Finding an off the beaten spot makes any trip feel a tad bit more personal. Even if you’ve visiting a place with millions of tourists, your trip suddenly becomes unique when you don’t just do what everyone else does. Every year (with the exception of 2018), I’ve revised and republished what I honestly believe is the best countdown to the coolest things to do in Seoul and in Korea as a whole. However, I am still often asked to recommend “less touristy things” and well, the time has come. The style of this list will be similar to the “Eat this, not that” diet books which I never read, but thought were was a cool concept. Here are some touristy things to do in Seoul and their far less touristy alternatives.
Seoul Palaces -> Skip Gyeongbokgung, go to Gyeonghuigung
If you’re looking for a palace in Seoul to roam around all by yourself, there are a grand total of five. However, Gyeongbok, Changdeok, Changgyeong, and Deoksu all
get a fair amount of tourism, domestic and foreign. Gyeonghui Palace is the only one of the five that kind of flies under the radar, and it isn’t particularly out of the way or difficult to reach either. Admittedly, it is probably the least impressive of the big 5 and its odd slanted foundation isn’t exactly an architectural masterpiece, but it is really nice to walk around in peace without having to dodge a million tourists in hanboks taking selfies. This palace doesn’t even have an entrance fee and is conveniently located behind the Seoul Museum of History.
Outdoor Marketplaces -> Skip Namdaemun Market, go to Dongmyo Market
Back in 2010 when I first visited Namdaemun, it wasn’t really on the tourist trail. It was the place to go for a good deal on everything from cameras to knickknacks. While there are still deals to be had, it has exploded in popularity and with that, everything you dislike about “touristy places” including inflated prices and displaced shopkeepers.
Try Dongmyo’s Market instead. Once a sad and dying marketplace, it was locally revitalized by a few domestic travel shows who discovered what a gem it is. From pottery to refurbished Korean traditional instruments, Dongmyo isn’t really like most other marketplaces as it is more of a flea market. Sure, it doesn’t have the grandeur of the Namdaemun Gate as its centerpiece, but the weird shaman altar park (Dongmyo) is worth a visit.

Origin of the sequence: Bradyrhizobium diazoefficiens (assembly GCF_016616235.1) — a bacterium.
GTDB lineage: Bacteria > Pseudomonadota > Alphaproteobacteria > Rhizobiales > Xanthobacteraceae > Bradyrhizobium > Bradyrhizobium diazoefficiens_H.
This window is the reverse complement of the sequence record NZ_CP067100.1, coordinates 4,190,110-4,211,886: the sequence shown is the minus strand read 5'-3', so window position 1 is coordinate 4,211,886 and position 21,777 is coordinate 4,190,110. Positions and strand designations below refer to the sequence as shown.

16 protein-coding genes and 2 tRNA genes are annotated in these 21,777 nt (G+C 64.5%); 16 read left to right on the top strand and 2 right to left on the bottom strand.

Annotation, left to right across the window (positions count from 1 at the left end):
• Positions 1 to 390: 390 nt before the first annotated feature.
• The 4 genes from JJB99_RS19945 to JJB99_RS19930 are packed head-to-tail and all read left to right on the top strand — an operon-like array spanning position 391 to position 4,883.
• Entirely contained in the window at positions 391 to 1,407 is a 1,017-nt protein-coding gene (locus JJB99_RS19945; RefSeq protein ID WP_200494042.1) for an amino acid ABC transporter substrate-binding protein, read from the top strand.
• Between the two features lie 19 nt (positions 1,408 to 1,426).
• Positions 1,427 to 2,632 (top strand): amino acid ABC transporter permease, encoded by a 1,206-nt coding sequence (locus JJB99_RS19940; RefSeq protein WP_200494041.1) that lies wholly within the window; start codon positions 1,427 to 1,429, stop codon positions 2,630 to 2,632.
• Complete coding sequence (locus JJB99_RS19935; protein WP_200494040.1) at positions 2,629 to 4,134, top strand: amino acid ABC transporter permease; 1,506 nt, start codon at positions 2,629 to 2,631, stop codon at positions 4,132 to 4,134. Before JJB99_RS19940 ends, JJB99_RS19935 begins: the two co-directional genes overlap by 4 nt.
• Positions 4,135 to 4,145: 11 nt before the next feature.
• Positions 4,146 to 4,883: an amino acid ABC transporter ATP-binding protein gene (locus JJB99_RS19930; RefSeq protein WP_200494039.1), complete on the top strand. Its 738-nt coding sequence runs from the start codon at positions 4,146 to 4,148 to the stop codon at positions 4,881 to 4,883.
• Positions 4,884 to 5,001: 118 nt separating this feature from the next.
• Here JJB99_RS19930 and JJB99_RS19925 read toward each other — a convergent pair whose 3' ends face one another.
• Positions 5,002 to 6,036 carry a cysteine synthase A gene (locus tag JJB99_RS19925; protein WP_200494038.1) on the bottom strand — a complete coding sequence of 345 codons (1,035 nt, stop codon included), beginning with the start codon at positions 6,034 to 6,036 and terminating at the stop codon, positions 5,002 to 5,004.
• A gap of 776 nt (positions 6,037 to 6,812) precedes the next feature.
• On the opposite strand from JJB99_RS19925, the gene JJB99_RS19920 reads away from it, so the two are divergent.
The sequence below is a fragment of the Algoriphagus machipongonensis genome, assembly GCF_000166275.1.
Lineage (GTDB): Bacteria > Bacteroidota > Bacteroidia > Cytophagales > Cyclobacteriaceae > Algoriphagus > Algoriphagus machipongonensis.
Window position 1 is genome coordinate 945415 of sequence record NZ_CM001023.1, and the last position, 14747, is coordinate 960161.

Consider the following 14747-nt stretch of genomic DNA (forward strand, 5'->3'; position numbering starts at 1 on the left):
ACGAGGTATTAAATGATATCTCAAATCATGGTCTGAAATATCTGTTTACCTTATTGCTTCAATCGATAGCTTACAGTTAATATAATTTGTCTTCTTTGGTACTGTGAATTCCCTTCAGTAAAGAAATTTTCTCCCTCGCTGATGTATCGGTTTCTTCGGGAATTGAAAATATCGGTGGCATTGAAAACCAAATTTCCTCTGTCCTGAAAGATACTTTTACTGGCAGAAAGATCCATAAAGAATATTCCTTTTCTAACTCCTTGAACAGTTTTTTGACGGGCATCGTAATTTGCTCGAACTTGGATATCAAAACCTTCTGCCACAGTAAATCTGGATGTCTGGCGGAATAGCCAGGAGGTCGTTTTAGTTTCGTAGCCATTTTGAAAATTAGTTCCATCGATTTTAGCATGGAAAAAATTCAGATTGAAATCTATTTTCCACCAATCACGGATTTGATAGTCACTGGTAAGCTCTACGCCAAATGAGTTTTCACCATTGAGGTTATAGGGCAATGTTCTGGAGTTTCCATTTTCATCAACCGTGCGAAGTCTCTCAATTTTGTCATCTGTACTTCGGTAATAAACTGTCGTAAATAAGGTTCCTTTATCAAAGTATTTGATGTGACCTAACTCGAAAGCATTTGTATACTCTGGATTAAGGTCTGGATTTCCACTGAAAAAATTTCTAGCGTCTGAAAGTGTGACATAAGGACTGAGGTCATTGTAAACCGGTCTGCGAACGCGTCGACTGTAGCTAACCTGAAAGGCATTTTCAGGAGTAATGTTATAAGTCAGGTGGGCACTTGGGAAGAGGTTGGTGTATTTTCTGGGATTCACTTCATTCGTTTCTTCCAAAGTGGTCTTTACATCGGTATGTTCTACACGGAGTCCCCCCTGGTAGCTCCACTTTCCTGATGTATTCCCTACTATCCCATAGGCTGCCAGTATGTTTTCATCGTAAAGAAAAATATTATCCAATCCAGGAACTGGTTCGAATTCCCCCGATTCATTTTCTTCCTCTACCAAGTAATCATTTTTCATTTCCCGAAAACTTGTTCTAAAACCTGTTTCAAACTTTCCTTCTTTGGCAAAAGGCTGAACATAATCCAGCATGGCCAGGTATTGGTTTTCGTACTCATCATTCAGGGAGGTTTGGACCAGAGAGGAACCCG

Korean Street Food -> Skip Myeongdong, go to Daehak-ro
Street food is something everyone thinks about these days when talking about traveling to Korea. Gyerang ppang (an egg bread), hotteok (a pancake thingy filled with syrup), and dalk kkochi (chicken skewers) are all wonderful delights you didn’t know you needed in your life until now. They can actually be found pretty much anywhere, but are extremely popular in Myeongdong with lines and lines of street stalls all over. This was fine 10 years ago when the customers were only Koreans who kept prices low, but once the foreign influx started, prices went up and quality was not a priority. This is one touristy activity you want to skip.
Walk around Daehak-ro (literally, university street) instead. Located near SKKU (Korea’s oldest university) and surrounded by about 50 theaters (the play kind), this setting is perfect for those looking for a late night snack. You can find all the favorites listed above at a more local price with a more local feel.
Korean Buddhist Temples -> Skip Jogyesa AND Bongeunsa, go to Hwagyesa or Daegaksa
I’m not gonna lie, Buddhist temples in Korea all kinda look similar. In my list of things to do in Seoul, I definitely noted a pecking order, but that was mostly based on their importance, not their looks. Don’t care about all that and just want to see a cool temple? I recommend Hwagyesa and Daegaksa only because I have seen them rather thoroughly, but I’m sure there are 100 just like them all over Seoul. Both have the vibrant green colors, the stunning Korean bells, and of course, nearly no tourists.
Seoul Day Trips -> Skip Nami, go ANYWHERE ELSE
My loathing of the mystifyingly popular Nami Island is no secret. Whenever the Korea Tourism Organization has writers block and needs help, they need to look no further than the geniuses who turned this extremely unremarkable and uninteresting “island” into a thing. Practically, anywhere 1 hr from Seoul is more exciting. Throw a dart at a wheel with any of the following 5 alternatives:
- Paju Book City – Interesting area with tons of impressive libraries and over a dozen book publishers.
- Chuncheon – Sure, the dalk galbi (a chicken dish) in Gapyeong is good, but nothing beats where it came from.
- Suwon – The Hwaseong Fortress is a nice hike any time of the day or night.
- Yeoju – Learned all about King Sejong? He is buried here, and now there is a subway line that goes directly!
- Play Doci – Did you come in the summer but have never seen snow? Look no further than this indoor ski slope.
Yeah, it looks like those 5 were picked at random, but if you map them out, you’d see they are in 5 different directions out of central Seoul, proving that you can virtually go in any direction and get somewhere cooler than Nami, so for God’s sake stop going there.
Alright everyone, hope you enjoyed this and if you have your own alternatives to more touristic hot spots in Seoul, feel free to let me know in the comments below. There are more, so maybe I’ll do a part dos of this one.
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